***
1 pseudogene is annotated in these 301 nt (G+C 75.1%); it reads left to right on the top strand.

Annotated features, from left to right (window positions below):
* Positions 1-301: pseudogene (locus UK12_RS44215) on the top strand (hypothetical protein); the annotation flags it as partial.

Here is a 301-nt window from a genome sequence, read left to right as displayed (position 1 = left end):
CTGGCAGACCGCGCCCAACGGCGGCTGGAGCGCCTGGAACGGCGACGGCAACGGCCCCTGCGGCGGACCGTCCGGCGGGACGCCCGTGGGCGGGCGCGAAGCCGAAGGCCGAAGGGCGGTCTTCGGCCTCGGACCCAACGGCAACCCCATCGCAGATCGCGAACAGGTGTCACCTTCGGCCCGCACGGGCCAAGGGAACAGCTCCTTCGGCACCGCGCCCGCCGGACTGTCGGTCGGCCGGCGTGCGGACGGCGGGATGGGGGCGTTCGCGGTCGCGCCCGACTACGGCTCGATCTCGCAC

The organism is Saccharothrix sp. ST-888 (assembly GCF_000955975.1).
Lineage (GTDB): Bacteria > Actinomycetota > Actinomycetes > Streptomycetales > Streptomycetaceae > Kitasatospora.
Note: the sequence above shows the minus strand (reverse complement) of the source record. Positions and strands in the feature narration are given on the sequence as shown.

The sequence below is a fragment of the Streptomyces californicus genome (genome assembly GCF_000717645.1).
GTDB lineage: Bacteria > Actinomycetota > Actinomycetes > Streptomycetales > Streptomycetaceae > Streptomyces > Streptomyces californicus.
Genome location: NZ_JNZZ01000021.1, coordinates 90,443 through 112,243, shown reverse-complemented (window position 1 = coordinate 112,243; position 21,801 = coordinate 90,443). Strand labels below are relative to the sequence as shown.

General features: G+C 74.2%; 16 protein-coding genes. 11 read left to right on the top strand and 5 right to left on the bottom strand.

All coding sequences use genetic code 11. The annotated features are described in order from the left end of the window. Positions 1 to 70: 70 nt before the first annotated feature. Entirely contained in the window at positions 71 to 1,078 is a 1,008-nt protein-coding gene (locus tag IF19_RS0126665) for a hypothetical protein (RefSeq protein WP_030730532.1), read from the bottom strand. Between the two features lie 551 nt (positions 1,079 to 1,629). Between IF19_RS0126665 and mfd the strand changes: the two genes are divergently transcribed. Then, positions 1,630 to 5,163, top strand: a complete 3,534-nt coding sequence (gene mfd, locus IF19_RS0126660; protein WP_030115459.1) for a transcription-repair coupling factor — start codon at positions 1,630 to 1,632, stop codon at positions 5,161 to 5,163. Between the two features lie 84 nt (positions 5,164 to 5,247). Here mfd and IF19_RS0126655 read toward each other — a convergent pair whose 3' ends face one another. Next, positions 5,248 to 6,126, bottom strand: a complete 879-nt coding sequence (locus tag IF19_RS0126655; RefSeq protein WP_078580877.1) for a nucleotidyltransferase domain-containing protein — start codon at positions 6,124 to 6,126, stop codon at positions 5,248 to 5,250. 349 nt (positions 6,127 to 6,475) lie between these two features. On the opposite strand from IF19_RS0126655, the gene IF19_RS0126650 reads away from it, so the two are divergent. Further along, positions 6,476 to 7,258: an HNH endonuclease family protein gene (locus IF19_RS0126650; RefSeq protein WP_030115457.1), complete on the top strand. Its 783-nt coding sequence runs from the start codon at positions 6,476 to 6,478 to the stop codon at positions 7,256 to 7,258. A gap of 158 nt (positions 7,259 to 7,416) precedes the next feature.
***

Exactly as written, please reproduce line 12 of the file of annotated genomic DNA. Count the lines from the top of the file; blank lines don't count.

General features: G+C 74.2%; 16 protein-coding genes. 11 read left to right on the top strand and 5 right to left on the bottom strand.